Our experience of being part of a BBC documentary to be shown later this year has caused many within the school to reflect on the nature of a Grammar School and what distinguishes it from other schools.
Contrary to the common misconception it is only in part the ability of the student intake. Detractors will frequently imply that Grammar Schools are successful purely because they have the brightest students and therefore neighbouring schools suffer because they do not. There is some truth to this clearly and if we simply looked at attainment alone that would carry some weight. Yet those of us who work in and lead Grammar schools understand that this is only part of the story and in many cases a relatively small part. To carry the argument to its logical conclusion every school would only be a reflection of its intake and add little to no value. That is clearly not the case. Granted a school full of able students has a positive impact on the learning environment and the converse is true. The minority effect theory proposes that one reason more able students do less well in schools with a more mixed academic intake is that they are in the minority. It is in our nature to scale down not up and reach the middle ground. Being surrounded by able peers can and does have the opposite effect, it elevates. This is a challenge for some comprehensives and secondary moderns and makes it understandable why there can be so much anxiety about Grammar schools.
However, I believe that rather than this being a threat it presents an opportunity. If a concentration of able students can have a significant positive effect on those students and challenge them further then cannot it also be used to have such an effect on students in neighbouring schools? The great tragedy of the current divide is the lack of meaningful collaboration between Grammars and their non-selective neighbours. Certainly there are examples of great practice in this respect but it is far from commonplace in my experience. This is in part due to the animosity fuelled by some and repeated by many but it is also due to a lack of vision by school leaders and politicians. It is not enough to propose more Grammar Schools or simply to oppose them. What we really need is a vision of how the schools we have might work together.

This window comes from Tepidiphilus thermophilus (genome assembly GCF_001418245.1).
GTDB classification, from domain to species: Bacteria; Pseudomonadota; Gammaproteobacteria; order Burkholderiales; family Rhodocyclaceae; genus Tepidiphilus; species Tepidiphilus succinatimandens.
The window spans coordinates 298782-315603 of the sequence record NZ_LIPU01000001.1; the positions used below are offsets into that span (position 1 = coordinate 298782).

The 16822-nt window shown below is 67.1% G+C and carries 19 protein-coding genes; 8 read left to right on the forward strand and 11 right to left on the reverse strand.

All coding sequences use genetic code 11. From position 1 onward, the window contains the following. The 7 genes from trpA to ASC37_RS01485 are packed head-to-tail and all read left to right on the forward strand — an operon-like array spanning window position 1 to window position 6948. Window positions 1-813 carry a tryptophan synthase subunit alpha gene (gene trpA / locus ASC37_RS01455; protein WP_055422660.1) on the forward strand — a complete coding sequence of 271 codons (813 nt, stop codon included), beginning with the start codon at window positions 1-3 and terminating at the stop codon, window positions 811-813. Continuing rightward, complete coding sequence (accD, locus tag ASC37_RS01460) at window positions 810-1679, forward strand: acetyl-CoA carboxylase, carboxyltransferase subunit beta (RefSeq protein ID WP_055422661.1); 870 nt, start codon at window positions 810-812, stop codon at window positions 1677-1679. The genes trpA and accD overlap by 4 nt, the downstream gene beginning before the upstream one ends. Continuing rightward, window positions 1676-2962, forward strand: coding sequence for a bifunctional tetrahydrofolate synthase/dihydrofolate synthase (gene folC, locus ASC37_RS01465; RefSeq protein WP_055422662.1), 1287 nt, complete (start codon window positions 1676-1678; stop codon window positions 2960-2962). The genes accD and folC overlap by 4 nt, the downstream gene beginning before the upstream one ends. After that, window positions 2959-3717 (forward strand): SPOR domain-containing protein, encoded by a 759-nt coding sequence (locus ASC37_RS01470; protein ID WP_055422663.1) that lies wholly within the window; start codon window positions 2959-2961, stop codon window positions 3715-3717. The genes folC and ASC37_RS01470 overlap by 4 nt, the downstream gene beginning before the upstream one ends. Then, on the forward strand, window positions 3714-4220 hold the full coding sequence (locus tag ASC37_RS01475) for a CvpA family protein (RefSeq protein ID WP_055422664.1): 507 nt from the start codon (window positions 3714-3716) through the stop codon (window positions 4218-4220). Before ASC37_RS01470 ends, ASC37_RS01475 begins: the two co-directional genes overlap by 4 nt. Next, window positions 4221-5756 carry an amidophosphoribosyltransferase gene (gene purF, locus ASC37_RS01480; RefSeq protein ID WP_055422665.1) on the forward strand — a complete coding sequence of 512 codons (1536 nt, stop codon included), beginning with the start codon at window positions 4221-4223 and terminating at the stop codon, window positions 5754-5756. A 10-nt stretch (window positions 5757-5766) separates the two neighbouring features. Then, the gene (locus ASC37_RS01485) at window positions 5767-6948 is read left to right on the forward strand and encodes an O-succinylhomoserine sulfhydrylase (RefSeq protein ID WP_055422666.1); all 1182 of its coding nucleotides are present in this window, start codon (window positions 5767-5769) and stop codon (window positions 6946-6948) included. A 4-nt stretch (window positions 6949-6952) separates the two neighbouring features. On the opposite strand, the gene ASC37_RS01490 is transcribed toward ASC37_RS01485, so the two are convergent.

It is our ambition that by working with the students at Erith, by collaboration between teachers and students we can add greater value to both schools; in particular that we can help to motivate the able students and those with talent to aspire to more and offset the minority effect. But as I have suggested Grammar schools are far more than a concentration of able students. There is an attitude within them and with parents. The true strength is that those students who enter grammar schools have parents who have been aspirational and supportive, who value education, particularly academic success. Whereas such parents exist beyond grammar schools it is the concentration of them within grammars that enables such schools to achieve so much. Therefore we also need to work with parents across schools, to share that aspiration and enable parents to better support their children’s education.
In making the decision to sponsor a neighbouring non-selective school and form a Multi Academy Trust Townley Grammar is attempting to demonstrate what those without vision cannot see; that we better serve our young people by building bridges not walls.